Milestone moments do not a year make. Often, it’s the smaller news stories that add up, gradually, to big history. With that in mind, in 2017 TIME History will revisit the entire year of 1967, week by week, as it was reported in the pages of TIME. Catch up on last week’s installment here.
Anyone who remembered the negative review that TIME gave Bonnie and Clyde when it was released in the summer of 1967 might be surprised to see the film show up on the cover months later, getting a second appraisal. And what an appraisal it was. “Bonnie and Clyde is not only the sleeper of the decade but also, to a growing consensus of audiences and critics, the best movie of the year,” the story proclaimed.
Though the movie got a second look on its own merits — the original critic had failed by trying to pass judgment on how faithful the plot was to the true story on which it was based, the reassessment concluded — it was thus highlighted for a different reason. Bonnie and Clyde stood in for a whole new movement in American cinema, in which Hollywood was producing films that enjoyed “a heady new freedom from formula, convention and censorship.” Movies, in short, were more exciting than ever:
One reason for the change, some experts guessed, was that the American movie-going public had — thanks in part to television — become too used to video to be amused by what they had once loved. Moreover, where people had once seen going to the movies as an exciting outing, regardless of the film itself, now they went to see a particular movie, added Paramount’s Robert Evans.
And newness, it appeared, was working: Bonnie and Clyde had not only received Hollywood’s rare second chance, it had also been a hit.
Person of the Year: In the letters section, readers began to chime in with their suggestions for who should be 1967’s Man of the Year, as the TIME franchise was then called. The nominations ran from Richard Nixon to Charlie Brown to “Mr. Average Citizen” because, as that reader put it, “Who else could have watched, listened to, and read the events of 1967 without having rioted, smoked pot, sat in, become a hippie, took a trip, struck, or protested the war in Viet Nam?”
Goodbye McNamara: This week’s national news section marked the departure of Robert McNamara as Secretary of Defense, who was shaking up Washington, D.C., by leaving government to become President of the World Bank. Though the news was heralded as so dramatic that it was “as if the Washington Monument had toppled from marble fatigue,” in fact it represented an elegant solution for President Johnson and for McNamara, who were able to use the career change to get McNamara out of a position that had become awkward without it seeming like a resignation or a firing.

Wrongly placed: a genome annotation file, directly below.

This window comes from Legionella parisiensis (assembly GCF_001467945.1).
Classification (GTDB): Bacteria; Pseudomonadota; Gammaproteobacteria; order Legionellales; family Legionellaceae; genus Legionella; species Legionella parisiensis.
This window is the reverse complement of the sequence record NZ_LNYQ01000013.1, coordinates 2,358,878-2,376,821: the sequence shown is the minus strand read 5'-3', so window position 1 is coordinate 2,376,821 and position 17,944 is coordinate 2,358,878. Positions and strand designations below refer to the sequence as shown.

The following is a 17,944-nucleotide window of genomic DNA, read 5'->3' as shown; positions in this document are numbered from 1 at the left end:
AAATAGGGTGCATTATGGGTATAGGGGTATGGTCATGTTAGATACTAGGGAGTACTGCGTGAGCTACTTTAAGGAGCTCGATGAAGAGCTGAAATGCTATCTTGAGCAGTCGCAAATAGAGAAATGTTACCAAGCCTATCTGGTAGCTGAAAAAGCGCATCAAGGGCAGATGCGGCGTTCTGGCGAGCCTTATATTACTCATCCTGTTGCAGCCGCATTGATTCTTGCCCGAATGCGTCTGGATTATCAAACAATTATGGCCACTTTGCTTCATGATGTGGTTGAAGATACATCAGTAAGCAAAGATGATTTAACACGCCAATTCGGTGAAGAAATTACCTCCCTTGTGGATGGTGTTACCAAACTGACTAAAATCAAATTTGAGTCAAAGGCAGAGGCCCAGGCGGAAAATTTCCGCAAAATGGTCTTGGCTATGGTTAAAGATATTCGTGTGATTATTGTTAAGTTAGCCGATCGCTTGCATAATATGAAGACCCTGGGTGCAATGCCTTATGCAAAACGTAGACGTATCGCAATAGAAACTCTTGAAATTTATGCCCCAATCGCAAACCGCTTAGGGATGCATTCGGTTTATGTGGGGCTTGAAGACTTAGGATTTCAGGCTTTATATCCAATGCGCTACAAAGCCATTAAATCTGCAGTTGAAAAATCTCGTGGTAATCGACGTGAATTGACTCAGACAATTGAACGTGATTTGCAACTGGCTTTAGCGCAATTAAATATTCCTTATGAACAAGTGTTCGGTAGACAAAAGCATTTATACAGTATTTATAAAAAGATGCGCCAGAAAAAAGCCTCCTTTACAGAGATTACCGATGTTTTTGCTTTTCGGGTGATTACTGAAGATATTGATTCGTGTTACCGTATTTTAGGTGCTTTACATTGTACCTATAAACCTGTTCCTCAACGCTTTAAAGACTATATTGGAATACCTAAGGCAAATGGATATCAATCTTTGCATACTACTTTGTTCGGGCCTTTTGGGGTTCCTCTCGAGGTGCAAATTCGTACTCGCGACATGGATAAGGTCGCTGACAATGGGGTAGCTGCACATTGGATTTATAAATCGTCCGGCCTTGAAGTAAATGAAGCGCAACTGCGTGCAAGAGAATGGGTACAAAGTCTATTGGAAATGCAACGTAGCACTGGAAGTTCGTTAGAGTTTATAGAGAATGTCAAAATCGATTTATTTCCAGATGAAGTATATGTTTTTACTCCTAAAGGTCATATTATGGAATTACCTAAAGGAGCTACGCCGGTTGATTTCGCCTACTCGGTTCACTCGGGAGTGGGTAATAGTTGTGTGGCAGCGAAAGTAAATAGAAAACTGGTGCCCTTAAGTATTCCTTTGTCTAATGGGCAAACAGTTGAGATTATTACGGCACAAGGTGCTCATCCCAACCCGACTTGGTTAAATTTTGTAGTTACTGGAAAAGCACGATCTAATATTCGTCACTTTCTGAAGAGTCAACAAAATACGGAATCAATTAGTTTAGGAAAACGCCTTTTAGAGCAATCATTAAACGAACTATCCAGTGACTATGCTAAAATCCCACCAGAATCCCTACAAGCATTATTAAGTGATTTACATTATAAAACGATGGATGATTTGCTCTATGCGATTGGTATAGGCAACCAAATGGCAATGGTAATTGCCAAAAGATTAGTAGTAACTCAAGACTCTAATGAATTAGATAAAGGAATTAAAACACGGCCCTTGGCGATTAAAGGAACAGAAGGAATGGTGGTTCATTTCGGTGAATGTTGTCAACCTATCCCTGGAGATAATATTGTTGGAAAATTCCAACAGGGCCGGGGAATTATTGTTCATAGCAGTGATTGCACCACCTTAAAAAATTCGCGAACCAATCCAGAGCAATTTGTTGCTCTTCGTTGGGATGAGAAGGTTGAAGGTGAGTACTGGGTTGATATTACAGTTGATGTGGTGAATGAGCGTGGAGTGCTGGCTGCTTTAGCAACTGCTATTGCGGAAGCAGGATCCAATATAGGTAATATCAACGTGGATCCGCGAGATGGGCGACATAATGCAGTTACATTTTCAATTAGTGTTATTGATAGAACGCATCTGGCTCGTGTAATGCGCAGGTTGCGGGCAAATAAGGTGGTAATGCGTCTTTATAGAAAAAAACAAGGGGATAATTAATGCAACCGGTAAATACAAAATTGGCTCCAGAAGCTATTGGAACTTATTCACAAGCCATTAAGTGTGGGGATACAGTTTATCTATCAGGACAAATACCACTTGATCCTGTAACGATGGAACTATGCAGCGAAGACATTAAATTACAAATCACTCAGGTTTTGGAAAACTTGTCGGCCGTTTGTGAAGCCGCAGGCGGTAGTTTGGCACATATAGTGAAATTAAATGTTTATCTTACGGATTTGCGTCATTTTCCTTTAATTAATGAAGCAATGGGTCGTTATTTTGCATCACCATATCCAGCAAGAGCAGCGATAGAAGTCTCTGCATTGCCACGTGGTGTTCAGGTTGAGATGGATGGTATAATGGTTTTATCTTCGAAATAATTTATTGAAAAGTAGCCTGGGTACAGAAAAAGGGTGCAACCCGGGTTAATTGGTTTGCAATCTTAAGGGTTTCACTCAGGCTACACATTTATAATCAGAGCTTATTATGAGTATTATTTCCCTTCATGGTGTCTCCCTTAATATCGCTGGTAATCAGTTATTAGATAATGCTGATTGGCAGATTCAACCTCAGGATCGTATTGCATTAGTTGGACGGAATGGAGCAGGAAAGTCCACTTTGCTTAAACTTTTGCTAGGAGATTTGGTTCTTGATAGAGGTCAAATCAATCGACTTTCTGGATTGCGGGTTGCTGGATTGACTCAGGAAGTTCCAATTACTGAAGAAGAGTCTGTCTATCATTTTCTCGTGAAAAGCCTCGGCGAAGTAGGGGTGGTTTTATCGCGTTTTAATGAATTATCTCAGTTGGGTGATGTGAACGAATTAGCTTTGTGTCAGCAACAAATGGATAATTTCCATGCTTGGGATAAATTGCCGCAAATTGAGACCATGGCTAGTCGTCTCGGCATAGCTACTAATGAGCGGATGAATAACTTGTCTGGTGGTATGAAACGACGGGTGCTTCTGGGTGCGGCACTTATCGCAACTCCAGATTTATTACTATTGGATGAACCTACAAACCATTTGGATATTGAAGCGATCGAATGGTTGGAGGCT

Nuclear aspirations: In observing the 25th anniversary of Enrico Fermi’s success at creating a self-sustaining nuclear reaction, TIME noted that one of the atomic age’s biggest successes was in the field of nuclear power, and predicted that by 1980 nuclear power would account for one-third of all U.S. energy needs. In fact, according to the World Nuclear Association, nuclear only accounted for 11% of U.S. energy generation at that point.
Going it alone: Though many U.S. adoption agencies had formerly banned single people from adopting children, a rise in the need for adoptive parents had prompted a change in policy, the Modern Living section reported. One qualification the ideal single adoptive parent would need, however, remained: “personal confidence in the face of possible dissent over what they are doing,” as one caseworker put it.
Great vintage ad: GE’s Christmas gift guide is a chance to see some of 1967’s top gadgets all in one place.
Coming up next week: Heart Transplants